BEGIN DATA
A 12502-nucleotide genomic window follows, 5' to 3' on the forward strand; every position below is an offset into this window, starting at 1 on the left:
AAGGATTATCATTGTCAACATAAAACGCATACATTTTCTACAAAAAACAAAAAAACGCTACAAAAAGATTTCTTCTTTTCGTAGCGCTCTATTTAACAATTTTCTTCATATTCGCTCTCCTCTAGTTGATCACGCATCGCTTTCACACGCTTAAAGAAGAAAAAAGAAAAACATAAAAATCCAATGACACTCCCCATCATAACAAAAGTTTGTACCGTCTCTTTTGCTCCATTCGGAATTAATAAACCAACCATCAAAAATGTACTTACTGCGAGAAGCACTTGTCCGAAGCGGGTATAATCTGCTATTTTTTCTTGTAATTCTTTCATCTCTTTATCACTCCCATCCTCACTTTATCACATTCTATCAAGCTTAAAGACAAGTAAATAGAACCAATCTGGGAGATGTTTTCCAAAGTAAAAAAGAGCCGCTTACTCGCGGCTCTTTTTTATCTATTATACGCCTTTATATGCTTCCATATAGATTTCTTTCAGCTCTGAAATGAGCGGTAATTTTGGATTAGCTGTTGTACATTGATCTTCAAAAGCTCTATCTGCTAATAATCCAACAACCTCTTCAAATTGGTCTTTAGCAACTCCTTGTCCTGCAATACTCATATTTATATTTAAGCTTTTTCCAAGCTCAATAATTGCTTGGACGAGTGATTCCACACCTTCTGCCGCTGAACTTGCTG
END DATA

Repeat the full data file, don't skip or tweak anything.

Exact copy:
A 12502-nucleotide genomic window follows, 5' to 3' on the forward strand; every position below is an offset into this window, starting at 1 on the left:
AAGGATTATCATTGTCAACATAAAACGCATACATTTTCTACAAAAAACAAAAAAACGCTACAAAAAGATTTCTTCTTTTCGTAGCGCTCTATTTAACAATTTTCTTCATATTCGCTCTCCTCTAGTTGATCACGCATCGCTTTCACACGCTTAAAGAAGAAAAAAGAAAAACATAAAAATCCAATGACACTCCCCATCATAACAAAAGTTTGTACCGTCTCTTTTGCTCCATTCGGAATTAATAAACCAACCATCAAAAATGTACTTACTGCGAGAAGCACTTGTCCGAAGCGGGTATAATCTGCTATTTTTTCTTGTAATTCTTTCATCTCTTTATCACTCCCATCCTCACTTTATCACATTCTATCAAGCTTAAAGACAAGTAAATAGAACCAATCTGGGAGATGTTTTCCAAAGTAAAAAAGAGCCGCTTACTCGCGGCTCTTTTTTATCTATTATACGCCTTTATATGCTTCCATATAGATTTCTTTCAGCTCTGAAATGAGCGGTAATTTTGGATTAGCTGTTGTACATTGATCTTCAAAAGCTCTATCTGCTAATAATCCAACAACCTCTTCAAATTGGTCTTTAGCAACTCCTTGTCCTGCAATACTCATATTTATATTTAAGCTTTTTCCAAGCTCAATAATTGCTTGGACGAGTGATTCCACACCTTCTGCCGCTGAACTTGCTG